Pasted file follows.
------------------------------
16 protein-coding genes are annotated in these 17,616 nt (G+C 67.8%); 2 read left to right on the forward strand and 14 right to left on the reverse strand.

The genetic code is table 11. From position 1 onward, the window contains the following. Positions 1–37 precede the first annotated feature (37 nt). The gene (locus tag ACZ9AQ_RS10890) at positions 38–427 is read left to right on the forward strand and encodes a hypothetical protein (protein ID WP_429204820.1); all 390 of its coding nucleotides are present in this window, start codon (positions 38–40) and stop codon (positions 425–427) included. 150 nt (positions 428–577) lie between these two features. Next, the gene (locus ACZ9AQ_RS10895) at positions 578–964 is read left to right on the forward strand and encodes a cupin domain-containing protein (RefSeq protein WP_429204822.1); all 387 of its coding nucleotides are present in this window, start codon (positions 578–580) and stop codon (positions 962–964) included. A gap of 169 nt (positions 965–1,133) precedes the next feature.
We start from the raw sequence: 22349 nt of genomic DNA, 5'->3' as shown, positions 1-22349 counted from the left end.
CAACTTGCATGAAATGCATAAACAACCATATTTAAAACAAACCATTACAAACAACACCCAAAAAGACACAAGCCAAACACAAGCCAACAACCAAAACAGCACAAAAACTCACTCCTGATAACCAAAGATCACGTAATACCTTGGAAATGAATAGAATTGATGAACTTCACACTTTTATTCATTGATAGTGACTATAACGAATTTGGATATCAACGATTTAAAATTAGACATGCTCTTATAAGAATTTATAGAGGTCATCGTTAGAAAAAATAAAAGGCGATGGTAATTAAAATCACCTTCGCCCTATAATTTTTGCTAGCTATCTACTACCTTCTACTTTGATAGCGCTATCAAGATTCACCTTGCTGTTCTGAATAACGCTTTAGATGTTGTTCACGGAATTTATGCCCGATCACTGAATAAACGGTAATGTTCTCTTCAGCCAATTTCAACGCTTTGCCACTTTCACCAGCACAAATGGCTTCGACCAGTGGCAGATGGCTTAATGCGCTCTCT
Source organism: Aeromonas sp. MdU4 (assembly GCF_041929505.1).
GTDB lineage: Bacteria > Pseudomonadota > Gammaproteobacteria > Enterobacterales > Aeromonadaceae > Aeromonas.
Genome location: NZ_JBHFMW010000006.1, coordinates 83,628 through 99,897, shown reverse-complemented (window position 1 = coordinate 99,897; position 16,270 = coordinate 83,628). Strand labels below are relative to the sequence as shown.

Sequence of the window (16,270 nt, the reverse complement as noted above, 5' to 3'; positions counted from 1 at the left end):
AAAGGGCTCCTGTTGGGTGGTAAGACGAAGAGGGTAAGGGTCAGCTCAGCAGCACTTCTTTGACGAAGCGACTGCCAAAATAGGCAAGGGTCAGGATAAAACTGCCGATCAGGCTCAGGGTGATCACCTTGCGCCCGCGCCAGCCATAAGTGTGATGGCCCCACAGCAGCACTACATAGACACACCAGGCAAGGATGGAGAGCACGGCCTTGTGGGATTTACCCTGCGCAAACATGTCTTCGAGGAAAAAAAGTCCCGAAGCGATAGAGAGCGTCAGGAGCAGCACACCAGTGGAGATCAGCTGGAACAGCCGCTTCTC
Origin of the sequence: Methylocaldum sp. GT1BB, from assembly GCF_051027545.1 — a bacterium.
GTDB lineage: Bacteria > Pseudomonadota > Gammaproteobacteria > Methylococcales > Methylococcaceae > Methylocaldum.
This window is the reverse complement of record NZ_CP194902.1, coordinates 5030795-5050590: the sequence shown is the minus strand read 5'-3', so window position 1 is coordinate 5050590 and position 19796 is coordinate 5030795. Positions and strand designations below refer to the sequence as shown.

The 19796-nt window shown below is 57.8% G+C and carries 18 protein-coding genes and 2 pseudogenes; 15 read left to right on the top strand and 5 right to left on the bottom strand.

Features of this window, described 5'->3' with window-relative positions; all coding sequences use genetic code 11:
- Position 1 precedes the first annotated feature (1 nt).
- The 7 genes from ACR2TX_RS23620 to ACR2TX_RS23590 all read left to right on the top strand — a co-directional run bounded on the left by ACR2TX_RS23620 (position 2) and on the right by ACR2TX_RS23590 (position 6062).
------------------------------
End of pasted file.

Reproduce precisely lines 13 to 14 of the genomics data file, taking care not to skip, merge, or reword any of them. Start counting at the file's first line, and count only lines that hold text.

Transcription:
The 19796-nt window shown below is 57.8% G+C and carries 18 protein-coding genes and 2 pseudogenes; 15 read left to right on the top strand and 5 right to left on the bottom strand.

Features of this window, described 5'->3' with window-relative positions; all coding sequences use genetic code 11: